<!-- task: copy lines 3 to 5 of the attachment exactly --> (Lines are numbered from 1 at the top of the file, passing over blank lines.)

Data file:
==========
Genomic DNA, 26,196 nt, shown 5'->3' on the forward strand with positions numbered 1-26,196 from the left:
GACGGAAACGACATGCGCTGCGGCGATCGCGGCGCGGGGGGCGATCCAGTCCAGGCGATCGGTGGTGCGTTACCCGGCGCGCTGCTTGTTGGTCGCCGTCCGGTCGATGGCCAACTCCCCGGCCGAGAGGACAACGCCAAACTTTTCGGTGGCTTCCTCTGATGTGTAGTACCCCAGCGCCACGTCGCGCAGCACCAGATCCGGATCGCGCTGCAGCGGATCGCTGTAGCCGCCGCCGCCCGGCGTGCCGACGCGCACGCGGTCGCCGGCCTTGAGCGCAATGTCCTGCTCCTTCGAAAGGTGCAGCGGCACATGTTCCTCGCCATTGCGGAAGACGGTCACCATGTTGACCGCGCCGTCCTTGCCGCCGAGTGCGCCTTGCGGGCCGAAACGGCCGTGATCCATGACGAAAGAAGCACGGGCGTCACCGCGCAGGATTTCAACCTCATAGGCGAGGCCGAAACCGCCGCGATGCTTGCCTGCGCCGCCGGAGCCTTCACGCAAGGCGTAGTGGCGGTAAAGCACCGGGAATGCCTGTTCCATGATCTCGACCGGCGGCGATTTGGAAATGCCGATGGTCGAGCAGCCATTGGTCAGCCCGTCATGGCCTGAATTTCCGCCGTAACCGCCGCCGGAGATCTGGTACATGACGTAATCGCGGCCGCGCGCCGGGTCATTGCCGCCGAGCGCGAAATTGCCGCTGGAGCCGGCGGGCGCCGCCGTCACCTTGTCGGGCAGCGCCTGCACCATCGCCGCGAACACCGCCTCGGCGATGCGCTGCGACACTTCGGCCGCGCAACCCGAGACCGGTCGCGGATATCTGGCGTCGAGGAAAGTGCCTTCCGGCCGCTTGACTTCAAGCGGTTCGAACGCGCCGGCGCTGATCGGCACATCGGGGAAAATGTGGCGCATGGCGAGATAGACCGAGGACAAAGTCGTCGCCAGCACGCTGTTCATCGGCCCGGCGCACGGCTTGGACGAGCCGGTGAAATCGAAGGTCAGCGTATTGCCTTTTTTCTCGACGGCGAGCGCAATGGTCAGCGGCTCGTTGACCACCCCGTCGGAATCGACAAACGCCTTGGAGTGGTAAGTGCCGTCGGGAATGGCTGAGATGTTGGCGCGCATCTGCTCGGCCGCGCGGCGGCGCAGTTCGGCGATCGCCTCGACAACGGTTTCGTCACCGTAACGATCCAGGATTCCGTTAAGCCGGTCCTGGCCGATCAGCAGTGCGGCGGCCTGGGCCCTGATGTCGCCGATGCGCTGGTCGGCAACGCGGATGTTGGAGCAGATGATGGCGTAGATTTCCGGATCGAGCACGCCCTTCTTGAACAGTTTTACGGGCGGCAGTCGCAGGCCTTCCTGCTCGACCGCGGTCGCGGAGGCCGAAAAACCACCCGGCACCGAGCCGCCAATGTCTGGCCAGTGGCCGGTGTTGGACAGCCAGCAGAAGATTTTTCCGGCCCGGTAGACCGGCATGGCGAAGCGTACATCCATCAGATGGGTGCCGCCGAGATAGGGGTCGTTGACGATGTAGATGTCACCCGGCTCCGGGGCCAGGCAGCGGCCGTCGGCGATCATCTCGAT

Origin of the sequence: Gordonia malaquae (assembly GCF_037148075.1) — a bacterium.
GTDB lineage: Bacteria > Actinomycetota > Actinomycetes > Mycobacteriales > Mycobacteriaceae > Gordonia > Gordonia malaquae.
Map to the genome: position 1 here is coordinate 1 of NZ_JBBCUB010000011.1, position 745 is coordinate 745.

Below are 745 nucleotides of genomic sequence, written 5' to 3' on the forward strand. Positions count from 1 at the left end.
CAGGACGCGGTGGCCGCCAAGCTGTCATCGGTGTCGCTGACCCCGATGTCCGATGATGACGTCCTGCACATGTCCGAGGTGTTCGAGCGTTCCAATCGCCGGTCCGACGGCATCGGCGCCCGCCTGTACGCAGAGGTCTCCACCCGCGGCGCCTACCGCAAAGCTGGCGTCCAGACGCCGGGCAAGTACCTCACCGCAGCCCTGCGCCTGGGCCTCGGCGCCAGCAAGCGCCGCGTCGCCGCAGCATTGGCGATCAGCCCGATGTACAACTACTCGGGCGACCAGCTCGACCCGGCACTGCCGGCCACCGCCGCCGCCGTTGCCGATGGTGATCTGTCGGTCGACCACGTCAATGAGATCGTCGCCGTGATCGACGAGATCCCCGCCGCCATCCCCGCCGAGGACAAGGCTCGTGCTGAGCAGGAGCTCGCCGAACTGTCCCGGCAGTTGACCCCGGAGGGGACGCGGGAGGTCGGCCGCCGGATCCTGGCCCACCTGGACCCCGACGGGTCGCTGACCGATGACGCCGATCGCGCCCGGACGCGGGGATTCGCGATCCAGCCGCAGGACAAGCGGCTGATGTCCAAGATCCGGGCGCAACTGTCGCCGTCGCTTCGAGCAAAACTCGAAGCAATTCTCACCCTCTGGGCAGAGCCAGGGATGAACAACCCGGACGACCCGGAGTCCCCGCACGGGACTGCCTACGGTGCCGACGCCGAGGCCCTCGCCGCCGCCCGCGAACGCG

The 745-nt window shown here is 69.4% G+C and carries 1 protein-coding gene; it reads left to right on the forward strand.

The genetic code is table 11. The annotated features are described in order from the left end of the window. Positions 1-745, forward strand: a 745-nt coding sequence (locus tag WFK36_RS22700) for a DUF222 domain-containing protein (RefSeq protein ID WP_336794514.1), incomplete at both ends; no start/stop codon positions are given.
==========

Origin of the sequence: Gordonia malaquae (assembly GCF_037148075.1) — a bacterium.
GTDB lineage: Bacteria > Actinomycetota > Actinomycetes > Mycobacteriales > Mycobacteriaceae > Gordonia > Gordonia malaquae.
Map to the genome: position 1 here is coordinate 1 of NZ_JBBCUB010000011.1, position 745 is coordinate 745.